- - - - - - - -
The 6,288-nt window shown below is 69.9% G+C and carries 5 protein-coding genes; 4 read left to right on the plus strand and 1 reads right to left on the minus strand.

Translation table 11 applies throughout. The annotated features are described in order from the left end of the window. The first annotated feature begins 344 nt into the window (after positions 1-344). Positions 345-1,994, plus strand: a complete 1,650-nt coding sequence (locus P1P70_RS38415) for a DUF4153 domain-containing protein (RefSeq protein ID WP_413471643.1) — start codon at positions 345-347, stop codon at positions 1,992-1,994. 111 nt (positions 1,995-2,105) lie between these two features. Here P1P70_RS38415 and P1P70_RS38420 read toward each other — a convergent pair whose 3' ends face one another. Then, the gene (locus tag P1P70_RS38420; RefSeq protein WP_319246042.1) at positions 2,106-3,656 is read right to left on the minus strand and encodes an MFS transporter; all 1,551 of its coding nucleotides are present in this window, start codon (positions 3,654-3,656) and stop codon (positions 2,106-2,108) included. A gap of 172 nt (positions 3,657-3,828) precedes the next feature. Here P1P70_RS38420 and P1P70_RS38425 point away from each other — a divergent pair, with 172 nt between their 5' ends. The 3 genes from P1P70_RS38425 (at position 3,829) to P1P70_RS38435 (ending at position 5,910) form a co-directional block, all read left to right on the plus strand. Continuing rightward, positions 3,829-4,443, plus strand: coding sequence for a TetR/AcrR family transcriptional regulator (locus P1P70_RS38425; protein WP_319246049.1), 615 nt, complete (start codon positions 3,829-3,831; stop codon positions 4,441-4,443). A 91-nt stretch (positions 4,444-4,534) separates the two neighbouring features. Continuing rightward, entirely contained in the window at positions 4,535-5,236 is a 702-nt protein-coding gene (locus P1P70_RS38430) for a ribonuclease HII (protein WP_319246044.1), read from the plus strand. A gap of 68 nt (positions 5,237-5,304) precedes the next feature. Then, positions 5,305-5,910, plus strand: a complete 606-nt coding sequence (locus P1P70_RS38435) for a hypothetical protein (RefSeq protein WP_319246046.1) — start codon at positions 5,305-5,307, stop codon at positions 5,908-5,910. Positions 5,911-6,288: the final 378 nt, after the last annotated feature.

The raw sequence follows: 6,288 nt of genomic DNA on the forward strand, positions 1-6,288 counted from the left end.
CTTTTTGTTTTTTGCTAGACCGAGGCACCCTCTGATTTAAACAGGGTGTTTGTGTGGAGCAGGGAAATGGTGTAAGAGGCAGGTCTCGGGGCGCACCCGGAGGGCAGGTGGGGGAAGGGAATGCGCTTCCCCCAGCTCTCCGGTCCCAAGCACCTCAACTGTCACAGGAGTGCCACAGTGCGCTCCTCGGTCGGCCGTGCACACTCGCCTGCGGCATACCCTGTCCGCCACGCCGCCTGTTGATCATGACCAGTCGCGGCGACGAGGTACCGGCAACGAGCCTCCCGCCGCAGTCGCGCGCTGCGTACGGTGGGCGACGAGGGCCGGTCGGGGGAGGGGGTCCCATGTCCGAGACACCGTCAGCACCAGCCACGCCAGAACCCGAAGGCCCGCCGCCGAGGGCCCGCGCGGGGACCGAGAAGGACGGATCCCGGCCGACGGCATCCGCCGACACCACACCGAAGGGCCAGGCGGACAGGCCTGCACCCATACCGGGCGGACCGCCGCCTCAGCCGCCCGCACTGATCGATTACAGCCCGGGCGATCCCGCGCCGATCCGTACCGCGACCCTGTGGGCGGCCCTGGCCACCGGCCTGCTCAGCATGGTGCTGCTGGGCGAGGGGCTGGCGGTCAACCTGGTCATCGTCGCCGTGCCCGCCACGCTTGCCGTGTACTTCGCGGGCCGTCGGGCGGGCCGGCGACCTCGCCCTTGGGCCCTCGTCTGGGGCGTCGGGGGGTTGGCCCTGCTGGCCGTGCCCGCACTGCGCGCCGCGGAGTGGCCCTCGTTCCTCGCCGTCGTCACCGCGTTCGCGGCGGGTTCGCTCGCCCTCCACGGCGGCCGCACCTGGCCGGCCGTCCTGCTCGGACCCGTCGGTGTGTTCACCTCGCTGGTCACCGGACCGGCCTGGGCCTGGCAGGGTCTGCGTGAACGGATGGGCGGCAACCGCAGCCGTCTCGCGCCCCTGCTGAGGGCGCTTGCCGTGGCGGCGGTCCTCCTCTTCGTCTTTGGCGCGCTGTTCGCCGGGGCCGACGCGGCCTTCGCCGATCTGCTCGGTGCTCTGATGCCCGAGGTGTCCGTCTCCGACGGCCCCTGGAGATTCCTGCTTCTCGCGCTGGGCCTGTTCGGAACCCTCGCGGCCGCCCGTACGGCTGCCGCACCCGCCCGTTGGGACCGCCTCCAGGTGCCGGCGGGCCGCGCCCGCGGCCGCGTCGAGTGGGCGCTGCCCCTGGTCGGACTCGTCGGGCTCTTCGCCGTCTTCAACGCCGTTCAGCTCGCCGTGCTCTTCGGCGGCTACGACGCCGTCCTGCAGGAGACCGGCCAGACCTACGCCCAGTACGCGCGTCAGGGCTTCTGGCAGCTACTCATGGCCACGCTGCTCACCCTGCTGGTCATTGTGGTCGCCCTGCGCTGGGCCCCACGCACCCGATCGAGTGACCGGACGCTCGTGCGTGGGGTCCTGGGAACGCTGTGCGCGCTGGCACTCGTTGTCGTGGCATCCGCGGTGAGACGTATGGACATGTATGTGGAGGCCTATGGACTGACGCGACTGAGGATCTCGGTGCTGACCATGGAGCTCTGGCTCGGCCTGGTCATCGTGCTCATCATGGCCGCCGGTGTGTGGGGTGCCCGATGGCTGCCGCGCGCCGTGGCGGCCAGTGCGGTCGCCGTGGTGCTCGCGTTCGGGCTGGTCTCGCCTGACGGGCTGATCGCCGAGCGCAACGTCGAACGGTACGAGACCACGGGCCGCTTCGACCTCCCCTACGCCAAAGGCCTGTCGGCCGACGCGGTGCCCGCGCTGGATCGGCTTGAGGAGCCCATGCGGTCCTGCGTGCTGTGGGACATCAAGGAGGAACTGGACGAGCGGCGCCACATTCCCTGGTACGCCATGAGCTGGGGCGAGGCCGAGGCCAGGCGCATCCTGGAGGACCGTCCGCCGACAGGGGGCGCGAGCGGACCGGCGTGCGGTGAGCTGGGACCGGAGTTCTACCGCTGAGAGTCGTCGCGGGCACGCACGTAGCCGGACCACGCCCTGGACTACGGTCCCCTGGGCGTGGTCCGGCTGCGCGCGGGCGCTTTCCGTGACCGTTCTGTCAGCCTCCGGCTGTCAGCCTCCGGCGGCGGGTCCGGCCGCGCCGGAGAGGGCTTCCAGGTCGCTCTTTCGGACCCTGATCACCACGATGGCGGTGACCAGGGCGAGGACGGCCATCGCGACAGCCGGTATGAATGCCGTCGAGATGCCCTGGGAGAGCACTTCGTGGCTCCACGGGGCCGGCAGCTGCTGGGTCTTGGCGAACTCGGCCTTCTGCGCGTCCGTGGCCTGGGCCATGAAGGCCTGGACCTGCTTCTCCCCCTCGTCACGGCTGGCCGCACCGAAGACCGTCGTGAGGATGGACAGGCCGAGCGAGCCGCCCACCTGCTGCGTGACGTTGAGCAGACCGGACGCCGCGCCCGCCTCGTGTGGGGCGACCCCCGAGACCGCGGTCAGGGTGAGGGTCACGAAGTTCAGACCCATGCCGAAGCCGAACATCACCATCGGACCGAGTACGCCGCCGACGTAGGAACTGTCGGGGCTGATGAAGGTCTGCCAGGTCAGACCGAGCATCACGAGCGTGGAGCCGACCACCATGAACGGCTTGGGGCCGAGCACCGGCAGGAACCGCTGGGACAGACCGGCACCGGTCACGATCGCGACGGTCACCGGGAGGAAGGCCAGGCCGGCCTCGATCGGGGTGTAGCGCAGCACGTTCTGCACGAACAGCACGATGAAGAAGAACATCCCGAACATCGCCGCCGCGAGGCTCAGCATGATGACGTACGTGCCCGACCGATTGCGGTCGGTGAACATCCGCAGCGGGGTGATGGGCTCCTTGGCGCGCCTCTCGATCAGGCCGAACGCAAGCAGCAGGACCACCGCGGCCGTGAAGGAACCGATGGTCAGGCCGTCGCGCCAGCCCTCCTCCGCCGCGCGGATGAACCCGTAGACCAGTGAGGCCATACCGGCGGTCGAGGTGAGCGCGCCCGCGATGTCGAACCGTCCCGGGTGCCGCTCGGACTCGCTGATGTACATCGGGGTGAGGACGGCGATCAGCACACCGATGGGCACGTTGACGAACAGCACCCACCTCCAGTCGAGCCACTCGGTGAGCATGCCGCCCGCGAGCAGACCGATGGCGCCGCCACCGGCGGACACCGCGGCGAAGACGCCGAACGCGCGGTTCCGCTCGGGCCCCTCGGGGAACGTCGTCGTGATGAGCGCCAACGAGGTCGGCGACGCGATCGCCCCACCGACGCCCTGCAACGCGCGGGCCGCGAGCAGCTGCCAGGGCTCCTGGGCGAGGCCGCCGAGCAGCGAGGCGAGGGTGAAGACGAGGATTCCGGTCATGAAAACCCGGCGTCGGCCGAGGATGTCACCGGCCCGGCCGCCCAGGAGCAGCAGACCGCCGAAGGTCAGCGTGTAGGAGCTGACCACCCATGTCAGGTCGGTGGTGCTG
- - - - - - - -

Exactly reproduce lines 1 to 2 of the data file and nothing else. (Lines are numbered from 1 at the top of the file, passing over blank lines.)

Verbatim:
The 6,288-nt window shown below is 69.9% G+C and carries 5 protein-coding genes; 4 read left to right on the plus strand and 1 reads right to left on the minus strand.

Translation table 11 applies throughout. The annotated features are described in order from the left end of the window. The first annotated feature begins 344 nt into the window (after positions 1-344). Positions 345-1,994, plus strand: a complete 1,650-nt coding sequence (locus P1P70_RS38415) for a DUF4153 domain-containing protein (RefSeq protein ID WP_413471643.1) — start codon at positions 345-347, stop codon at positions 1,992-1,994. 111 nt (positions 1,995-2,105) lie between these two features. Here P1P70_RS38415 and P1P70_RS38420 read toward each other — a convergent pair whose 3' ends face one another. Then, the gene (locus tag P1P70_RS38420; RefSeq protein WP_319246042.1) at positions 2,106-3,656 is read right to left on the minus strand and encodes an MFS transporter; all 1,551 of its coding nucleotides are present in this window, start codon (positions 3,654-3,656) and stop codon (positions 2,106-2,108) included. A gap of 172 nt (positions 3,657-3,828) precedes the next feature. Here P1P70_RS38420 and P1P70_RS38425 point away from each other — a divergent pair, with 172 nt between their 5' ends. The 3 genes from P1P70_RS38425 (at position 3,829) to P1P70_RS38435 (ending at position 5,910) form a co-directional block, all read left to right on the plus strand. Continuing rightward, positions 3,829-4,443, plus strand: coding sequence for a TetR/AcrR family transcriptional regulator (locus P1P70_RS38425; protein WP_319246049.1), 615 nt, complete (start codon positions 3,829-3,831; stop codon positions 4,441-4,443). A 91-nt stretch (positions 4,444-4,534) separates the two neighbouring features. Continuing rightward, entirely contained in the window at positions 4,535-5,236 is a 702-nt protein-coding gene (locus P1P70_RS38430) for a ribonuclease HII (protein WP_319246044.1), read from the plus strand. A gap of 68 nt (positions 5,237-5,304) precedes the next feature. Then, positions 5,305-5,910, plus strand: a complete 606-nt coding sequence (locus P1P70_RS38435) for a hypothetical protein (RefSeq protein WP_319246046.1) — start codon at positions 5,305-5,307, stop codon at positions 5,908-5,910. Positions 5,911-6,288: the final 378 nt, after the last annotated feature.